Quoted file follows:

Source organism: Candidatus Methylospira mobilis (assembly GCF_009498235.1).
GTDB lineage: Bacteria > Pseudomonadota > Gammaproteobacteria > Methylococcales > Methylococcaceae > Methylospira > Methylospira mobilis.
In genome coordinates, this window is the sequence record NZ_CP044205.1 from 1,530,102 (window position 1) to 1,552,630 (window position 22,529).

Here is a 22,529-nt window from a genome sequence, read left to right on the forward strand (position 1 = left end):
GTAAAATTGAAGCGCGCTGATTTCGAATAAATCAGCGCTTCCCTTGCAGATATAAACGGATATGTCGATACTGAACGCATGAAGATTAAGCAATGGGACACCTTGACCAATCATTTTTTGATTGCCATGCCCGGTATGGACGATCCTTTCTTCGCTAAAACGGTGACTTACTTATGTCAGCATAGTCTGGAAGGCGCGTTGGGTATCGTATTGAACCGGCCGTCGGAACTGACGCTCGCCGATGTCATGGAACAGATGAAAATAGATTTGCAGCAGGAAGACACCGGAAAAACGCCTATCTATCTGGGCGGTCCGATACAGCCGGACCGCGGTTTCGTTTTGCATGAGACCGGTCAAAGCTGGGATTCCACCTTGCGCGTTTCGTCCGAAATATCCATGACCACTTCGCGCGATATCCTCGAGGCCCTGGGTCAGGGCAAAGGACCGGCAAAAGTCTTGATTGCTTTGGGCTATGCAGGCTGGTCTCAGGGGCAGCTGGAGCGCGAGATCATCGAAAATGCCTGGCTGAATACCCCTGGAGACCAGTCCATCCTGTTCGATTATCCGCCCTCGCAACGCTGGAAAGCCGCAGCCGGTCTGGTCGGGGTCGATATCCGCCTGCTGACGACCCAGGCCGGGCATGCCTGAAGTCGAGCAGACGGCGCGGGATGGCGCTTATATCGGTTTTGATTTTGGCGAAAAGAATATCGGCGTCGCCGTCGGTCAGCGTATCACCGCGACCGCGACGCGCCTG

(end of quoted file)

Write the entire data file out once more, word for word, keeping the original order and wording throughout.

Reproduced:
Source organism: Candidatus Methylospira mobilis (assembly GCF_009498235.1).
GTDB lineage: Bacteria > Pseudomonadota > Gammaproteobacteria > Methylococcales > Methylococcaceae > Methylospira > Methylospira mobilis.
In genome coordinates, this window is the sequence record NZ_CP044205.1 from 1,530,102 (window position 1) to 1,552,630 (window position 22,529).

Here is a 22,529-nt window from a genome sequence, read left to right on the forward strand (position 1 = left end):
GTAAAATTGAAGCGCGCTGATTTCGAATAAATCAGCGCTTCCCTTGCAGATATAAACGGATATGTCGATACTGAACGCATGAAGATTAAGCAATGGGACACCTTGACCAATCATTTTTTGATTGCCATGCCCGGTATGGACGATCCTTTCTTCGCTAAAACGGTGACTTACTTATGTCAGCATAGTCTGGAAGGCGCGTTGGGTATCGTATTGAACCGGCCGTCGGAACTGACGCTCGCCGATGTCATGGAACAGATGAAAATAGATTTGCAGCAGGAAGACACCGGAAAAACGCCTATCTATCTGGGCGGTCCGATACAGCCGGACCGCGGTTTCGTTTTGCATGAGACCGGTCAAAGCTGGGATTCCACCTTGCGCGTTTCGTCCGAAATATCCATGACCACTTCGCGCGATATCCTCGAGGCCCTGGGTCAGGGCAAAGGACCGGCAAAAGTCTTGATTGCTTTGGGCTATGCAGGCTGGTCTCAGGGGCAGCTGGAGCGCGAGATCATCGAAAATGCCTGGCTGAATACCCCTGGAGACCAGTCCATCCTGTTCGATTATCCGCCCTCGCAACGCTGGAAAGCCGCAGCCGGTCTGGTCGGGGTCGATATCCGCCTGCTGACGACCCAGGCCGGGCATGCCTGAAGTCGAGCAGACGGCGCGGGATGGCGCTTATATCGGTTTTGATTTTGGCGAAAAGAATATCGGCGTCGCCGTCGGTCAGCGTATCACCGCGACCGCGACGCGCCTG